Updated on 3/8/2023
Navigating invitations to drink alcohol at social gatherings is often difficult for those in addiction recovery. This blog offers tips for saying no to drinks and communicating your boundaries. It also offers suggestions for activities and locations to spend time where alcohol is not likely to be present.
Navigating Invitations to Drink Alcohol in Addiction Recovery
If you are in recovery from alcohol use, navigating social events while sober can present challenges. If your friends invite you out to drink, have an honest conversation about where you are in life. Of course, it’s up to you how much information you decide to share or not share with them. You don’t have to justify your decision not to drink, and no explanation is needed. However, honestly talking to your friends can help them understand where you are coming from and that your sobriety is important to you.
Communicate Your Needs in Recovery from Alcohol Addiction
Let your friends know what they can do to help. You may still want to go with your friends, but you would appreciate a sober buddy. Let your friends know, and one of them may be willing to stay sober with you throughout the night and help you resist the temptation to drink. Or maybe you would like to spend time together, but not at a place where alcohol is served. You can suggest new activities. One of the easiest things you can do to avoid the temptation to drink — and avoid having to explain yourself — is to go to places that don’t serve alcohol. You can suggest hanging out somewhere where alcohol will likely not be served, such as coffee shops, museums, movie theaters or more casual restaurants.
Don’t Be Afraid to Say “No” to Alcohol
When you’re invited to drink, don’t be afraid to simply say “no.” To help yourself turn down invitations, you can keep it simple. Statements such as “I don’t drink” or “I’m in recovery” can be simple enough to get your point across and let people know you don’t want to go out with them. However, not everybody feels comfortable disclosing their sobriety. Instead, you can say something like, “No thanks. I’m tired tonight and want to go home.” You can practice these phrases at home to help yourself get more comfortable saying “no.” That way, when you are invited out, your response is ready. While saying “no” sounds easy, it is crucial to be firm and convincing so that others do not try to pressure you into going out with them.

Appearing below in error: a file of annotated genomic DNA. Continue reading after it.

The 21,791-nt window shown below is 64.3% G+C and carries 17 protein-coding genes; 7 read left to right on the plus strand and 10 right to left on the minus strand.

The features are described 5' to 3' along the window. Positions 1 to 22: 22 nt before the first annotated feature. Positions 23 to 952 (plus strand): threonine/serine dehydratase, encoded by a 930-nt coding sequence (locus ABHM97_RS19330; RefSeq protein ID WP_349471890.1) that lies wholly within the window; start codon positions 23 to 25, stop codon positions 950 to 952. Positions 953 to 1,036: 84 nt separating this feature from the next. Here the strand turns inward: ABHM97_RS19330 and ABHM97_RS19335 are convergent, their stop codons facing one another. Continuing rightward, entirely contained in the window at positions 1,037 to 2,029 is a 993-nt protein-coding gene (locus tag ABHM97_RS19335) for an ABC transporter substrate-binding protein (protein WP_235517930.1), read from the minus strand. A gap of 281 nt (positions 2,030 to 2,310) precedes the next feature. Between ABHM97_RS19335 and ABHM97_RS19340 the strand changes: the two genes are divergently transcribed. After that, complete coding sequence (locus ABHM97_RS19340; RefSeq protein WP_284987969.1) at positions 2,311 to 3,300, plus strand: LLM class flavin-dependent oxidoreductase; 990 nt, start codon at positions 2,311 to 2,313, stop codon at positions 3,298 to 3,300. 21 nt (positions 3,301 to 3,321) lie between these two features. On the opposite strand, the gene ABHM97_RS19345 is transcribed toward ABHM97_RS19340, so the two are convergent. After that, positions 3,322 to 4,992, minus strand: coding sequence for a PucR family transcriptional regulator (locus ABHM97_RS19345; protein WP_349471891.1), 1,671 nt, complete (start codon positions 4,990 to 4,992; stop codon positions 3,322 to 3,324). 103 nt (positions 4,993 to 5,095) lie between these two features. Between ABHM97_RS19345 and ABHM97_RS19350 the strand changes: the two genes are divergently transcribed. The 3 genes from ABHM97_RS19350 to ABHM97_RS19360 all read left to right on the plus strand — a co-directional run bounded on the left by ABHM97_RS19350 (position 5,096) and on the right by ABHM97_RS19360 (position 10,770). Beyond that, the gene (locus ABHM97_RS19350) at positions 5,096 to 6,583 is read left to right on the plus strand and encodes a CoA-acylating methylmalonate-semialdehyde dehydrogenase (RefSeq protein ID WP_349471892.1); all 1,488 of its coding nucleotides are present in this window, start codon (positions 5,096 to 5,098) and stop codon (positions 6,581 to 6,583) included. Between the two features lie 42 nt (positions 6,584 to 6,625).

Turning Down Invitations to Drink Alcohol
When turning down invitations to drink, it’s also important to remember that not everyone wants to be sober. You may want a friend to be your sober buddy for the night, but they may not wish the same, and that’s OK. However, in these instances, sobriety can feel isolating. It can be easy to look at your friends and feel envious that they can go out to drink for a night and not spiral out of control. When you feel this way, remember why you chose sobriety in the first place and recognize how far you have come. By living a sober lifestyle, you are giving yourself the best gift you possibly can: freedom.
Although sobriety can feel isolating, you can do things to remind yourself there is fun in recovery. While you may still have friends who drink, you can also make sober friends. Online groups, support meetings and old friends from treatment are great places to start looking for sober friends. With these people, you can go to restaurants and dine out while everyone stays sober and holds each other accountable.
If you feel you are struggling with an addiction to alcohol, Cliffside Malibu is here to help. We provide a fully luxurious environment for residential alcohol and drug treatment, so you can focus on the critical work of addressing your addiction with as little stress and discomfort as possible. For more information on Cliffside Malibu, call us today at (855) 403-5641.